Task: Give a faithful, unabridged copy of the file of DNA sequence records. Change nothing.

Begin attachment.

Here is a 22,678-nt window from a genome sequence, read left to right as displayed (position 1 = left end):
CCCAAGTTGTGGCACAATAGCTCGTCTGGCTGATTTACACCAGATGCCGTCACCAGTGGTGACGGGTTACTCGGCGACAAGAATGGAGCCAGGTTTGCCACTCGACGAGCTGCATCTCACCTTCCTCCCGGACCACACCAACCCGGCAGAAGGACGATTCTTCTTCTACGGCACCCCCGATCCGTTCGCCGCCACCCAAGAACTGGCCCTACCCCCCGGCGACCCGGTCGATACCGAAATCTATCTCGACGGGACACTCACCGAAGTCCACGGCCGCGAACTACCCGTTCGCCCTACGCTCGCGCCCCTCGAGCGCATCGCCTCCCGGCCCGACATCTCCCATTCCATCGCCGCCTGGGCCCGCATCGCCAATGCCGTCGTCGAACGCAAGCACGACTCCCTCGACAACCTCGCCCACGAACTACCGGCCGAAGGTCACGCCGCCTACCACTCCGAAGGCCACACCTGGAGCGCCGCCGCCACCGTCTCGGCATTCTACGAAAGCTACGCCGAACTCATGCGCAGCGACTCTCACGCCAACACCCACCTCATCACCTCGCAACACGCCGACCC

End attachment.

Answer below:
Here is a 22,678-nt window from a genome sequence, read left to right as displayed (position 1 = left end):
CCCAAGTTGTGGCACAATAGCTCGTCTGGCTGATTTACACCAGATGCCGTCACCAGTGGTGACGGGTTACTCGGCGACAAGAATGGAGCCAGGTTTGCCACTCGACGAGCTGCATCTCACCTTCCTCCCGGACCACACCAACCCGGCAGAAGGACGATTCTTCTTCTACGGCACCCCCGATCCGTTCGCCGCCACCCAAGAACTGGCCCTACCCCCCGGCGACCCGGTCGATACCGAAATCTATCTCGACGGGACACTCACCGAAGTCCACGGCCGCGAACTACCCGTTCGCCCTACGCTCGCGCCCCTCGAGCGCATCGCCTCCCGGCCCGACATCTCCCATTCCATCGCCGCCTGGGCCCGCATCGCCAATGCCGTCGTCGAACGCAAGCACGACTCCCTCGACAACCTCGCCCACGAACTACCGGCCGAAGGTCACGCCGCCTACCACTCCGAAGGCCACACCTGGAGCGCCGCCGCCACCGTCTCGGCATTCTACGAAAGCTACGCCGAACTCATGCGCAGCGACTCTCACGCCAACACCCACCTCATCACCTCGCAACACGCCGACCC